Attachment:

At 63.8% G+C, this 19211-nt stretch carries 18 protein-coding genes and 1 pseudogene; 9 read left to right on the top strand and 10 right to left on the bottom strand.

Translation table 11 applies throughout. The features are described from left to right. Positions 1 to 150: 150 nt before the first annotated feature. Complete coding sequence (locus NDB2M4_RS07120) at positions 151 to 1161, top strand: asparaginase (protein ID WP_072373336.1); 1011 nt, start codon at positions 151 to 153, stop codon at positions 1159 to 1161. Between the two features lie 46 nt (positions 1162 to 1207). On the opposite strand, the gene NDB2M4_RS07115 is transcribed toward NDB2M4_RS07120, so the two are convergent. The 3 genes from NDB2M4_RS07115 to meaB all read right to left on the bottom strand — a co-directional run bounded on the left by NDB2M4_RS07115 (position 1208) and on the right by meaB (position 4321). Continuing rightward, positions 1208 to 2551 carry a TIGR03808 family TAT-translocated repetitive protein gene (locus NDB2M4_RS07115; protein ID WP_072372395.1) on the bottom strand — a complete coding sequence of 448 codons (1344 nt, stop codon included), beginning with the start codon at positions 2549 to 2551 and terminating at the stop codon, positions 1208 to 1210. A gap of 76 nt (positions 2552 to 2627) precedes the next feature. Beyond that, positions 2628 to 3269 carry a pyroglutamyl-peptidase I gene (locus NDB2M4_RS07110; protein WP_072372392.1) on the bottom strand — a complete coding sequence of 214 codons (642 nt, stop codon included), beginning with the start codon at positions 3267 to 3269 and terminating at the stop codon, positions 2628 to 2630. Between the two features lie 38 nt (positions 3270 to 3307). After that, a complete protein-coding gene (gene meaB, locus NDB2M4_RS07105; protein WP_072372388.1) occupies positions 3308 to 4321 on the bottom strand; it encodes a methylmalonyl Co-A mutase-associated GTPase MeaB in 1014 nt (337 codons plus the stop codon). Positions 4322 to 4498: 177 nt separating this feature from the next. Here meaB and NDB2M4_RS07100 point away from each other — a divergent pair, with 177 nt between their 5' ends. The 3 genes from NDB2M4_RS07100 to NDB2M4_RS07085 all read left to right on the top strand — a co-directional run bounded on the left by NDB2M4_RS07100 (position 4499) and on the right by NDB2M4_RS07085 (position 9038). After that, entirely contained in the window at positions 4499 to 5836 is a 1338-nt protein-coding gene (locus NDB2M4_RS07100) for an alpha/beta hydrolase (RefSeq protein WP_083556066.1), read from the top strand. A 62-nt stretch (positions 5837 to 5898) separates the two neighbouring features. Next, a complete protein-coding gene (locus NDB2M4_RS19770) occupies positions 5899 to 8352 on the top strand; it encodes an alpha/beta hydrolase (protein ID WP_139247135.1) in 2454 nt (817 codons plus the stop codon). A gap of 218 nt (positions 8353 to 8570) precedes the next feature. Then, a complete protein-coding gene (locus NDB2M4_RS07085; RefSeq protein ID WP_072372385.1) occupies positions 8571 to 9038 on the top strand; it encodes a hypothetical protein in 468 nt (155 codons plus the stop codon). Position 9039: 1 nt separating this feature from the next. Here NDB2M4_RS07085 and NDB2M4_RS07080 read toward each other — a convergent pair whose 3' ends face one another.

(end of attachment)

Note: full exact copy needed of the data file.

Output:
At 63.8% G+C, this 19211-nt stretch carries 18 protein-coding genes and 1 pseudogene; 9 read left to right on the top strand and 10 right to left on the bottom strand.

Translation table 11 applies throughout. The features are described from left to right. Positions 1 to 150: 150 nt before the first annotated feature. Complete coding sequence (locus NDB2M4_RS07120) at positions 151 to 1161, top strand: asparaginase (protein ID WP_072373336.1); 1011 nt, start codon at positions 151 to 153, stop codon at positions 1159 to 1161. Between the two features lie 46 nt (positions 1162 to 1207). On the opposite strand, the gene NDB2M4_RS07115 is transcribed toward NDB2M4_RS07120, so the two are convergent. The 3 genes from NDB2M4_RS07115 to meaB all read right to left on the bottom strand — a co-directional run bounded on the left by NDB2M4_RS07115 (position 1208) and on the right by meaB (position 4321). Continuing rightward, positions 1208 to 2551 carry a TIGR03808 family TAT-translocated repetitive protein gene (locus NDB2M4_RS07115; protein ID WP_072372395.1) on the bottom strand — a complete coding sequence of 448 codons (1344 nt, stop codon included), beginning with the start codon at positions 2549 to 2551 and terminating at the stop codon, positions 1208 to 1210. A gap of 76 nt (positions 2552 to 2627) precedes the next feature. Beyond that, positions 2628 to 3269 carry a pyroglutamyl-peptidase I gene (locus NDB2M4_RS07110; protein WP_072372392.1) on the bottom strand — a complete coding sequence of 214 codons (642 nt, stop codon included), beginning with the start codon at positions 3267 to 3269 and terminating at the stop codon, positions 2628 to 2630. Between the two features lie 38 nt (positions 3270 to 3307). After that, a complete protein-coding gene (gene meaB, locus NDB2M4_RS07105; protein WP_072372388.1) occupies positions 3308 to 4321 on the bottom strand; it encodes a methylmalonyl Co-A mutase-associated GTPase MeaB in 1014 nt (337 codons plus the stop codon). Positions 4322 to 4498: 177 nt separating this feature from the next. Here meaB and NDB2M4_RS07100 point away from each other — a divergent pair, with 177 nt between their 5' ends. The 3 genes from NDB2M4_RS07100 to NDB2M4_RS07085 all read left to right on the top strand — a co-directional run bounded on the left by NDB2M4_RS07100 (position 4499) and on the right by NDB2M4_RS07085 (position 9038). After that, entirely contained in the window at positions 4499 to 5836 is a 1338-nt protein-coding gene (locus NDB2M4_RS07100) for an alpha/beta hydrolase (RefSeq protein WP_083556066.1), read from the top strand. A 62-nt stretch (positions 5837 to 5898) separates the two neighbouring features. Next, a complete protein-coding gene (locus NDB2M4_RS19770) occupies positions 5899 to 8352 on the top strand; it encodes an alpha/beta hydrolase (protein ID WP_139247135.1) in 2454 nt (817 codons plus the stop codon). A gap of 218 nt (positions 8353 to 8570) precedes the next feature. Then, a complete protein-coding gene (locus NDB2M4_RS07085; RefSeq protein ID WP_072372385.1) occupies positions 8571 to 9038 on the top strand; it encodes a hypothetical protein in 468 nt (155 codons plus the stop codon). Position 9039: 1 nt separating this feature from the next. Here NDB2M4_RS07085 and NDB2M4_RS07080 read toward each other — a convergent pair whose 3' ends face one another.